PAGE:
Promised Land State Park

7. Promised Land State Park

Promised Land State Park was one of the earliest state parks officially designated by the Commonwealth of Pennsylvania. It opened in 1905 with a campground where visitors enjoying the forests and lake could stay. In the 1930s, as part of recovery from the Great Depression, facilities and roads were added to the park by Civilian Conservation Corps (CCC). The Masker Museum, offering free admission, shares their story with visitors today, as well as natural history displays, a native plant garden and bird observation area.

Stop by the museum or the park office to learn more about the family fishing program which makes loaner poles, bait, and tackle available. You'll find a boat rental concession off of PA 390, just south of the Day Use Area, open Memorial Day through Labor Day, as well as a combined total of five boat launches on the main Promised Land Lake and the Lower Lake. Note that the two lakes are not connected for boat traffic, and electric motors only are allowed. If you're looking to enjoy some sun and sand, the main lake has two beaches at the Day Use Area and Pickerel Point. Explore 50 miles of hiking trails, including the loop around Conservation Island as well as the Bruce Lake Trail, leading to a natural glacial lake. After a full day in the fresh air, refuel with a hearty meal at Promised Land Inn Bar & Restaurant.

Tobyhanna State Park

8. Tobyhanna State Park

On the northern end of Monroe County, Tobyhanna State Park's 170-acre lake glitters invitingly against the surrounding forests and hills of the Pocono Plateau. Circle the shore with a hike or cycle along on the 5.1-mile Lakeside Trail or get on the water to do some fishing and paddling. Common species in this warm water lake include bass, pickerel, yellow perch, catfish and sunfish, with stocked brook and brown trout. Splash and swim on the sandy beach during the summer or enjoy ice skating, cross-country skiing or snowmobiling in the winter.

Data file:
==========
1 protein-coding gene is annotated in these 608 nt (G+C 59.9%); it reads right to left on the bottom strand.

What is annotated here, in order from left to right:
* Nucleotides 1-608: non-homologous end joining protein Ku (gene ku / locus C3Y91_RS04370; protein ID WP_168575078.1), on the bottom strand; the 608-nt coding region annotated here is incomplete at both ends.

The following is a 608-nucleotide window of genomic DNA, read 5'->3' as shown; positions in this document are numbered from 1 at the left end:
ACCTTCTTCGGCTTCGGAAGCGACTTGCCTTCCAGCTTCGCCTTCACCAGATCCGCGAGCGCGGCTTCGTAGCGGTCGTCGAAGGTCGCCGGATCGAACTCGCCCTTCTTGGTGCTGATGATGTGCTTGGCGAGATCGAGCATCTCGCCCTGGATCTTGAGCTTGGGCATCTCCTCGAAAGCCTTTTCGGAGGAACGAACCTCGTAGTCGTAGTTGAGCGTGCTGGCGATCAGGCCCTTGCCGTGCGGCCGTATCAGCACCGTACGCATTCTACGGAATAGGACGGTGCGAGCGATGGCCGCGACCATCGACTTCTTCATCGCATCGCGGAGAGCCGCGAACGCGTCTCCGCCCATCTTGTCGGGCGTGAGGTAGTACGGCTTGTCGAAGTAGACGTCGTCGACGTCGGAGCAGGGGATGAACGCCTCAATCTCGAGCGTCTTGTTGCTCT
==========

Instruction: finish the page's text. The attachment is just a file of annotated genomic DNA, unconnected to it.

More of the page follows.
In all four seasons, a Poconos getaway isn't complete without taking time to breathe in the fresh mountain air and soak in the great outdoors. These eight green areas only scratch the surface: be sure to browse even more national, state and local parks in the region and check out local park maps. Search our hiking and biking trails as well as wildlife viewing, water recreation and boating and fishing locations. Whatever the time of year, you'll find relaxation and adventure alike waiting for you in the Pocono Mountains.

Photos of Pocono State Parks and National Parks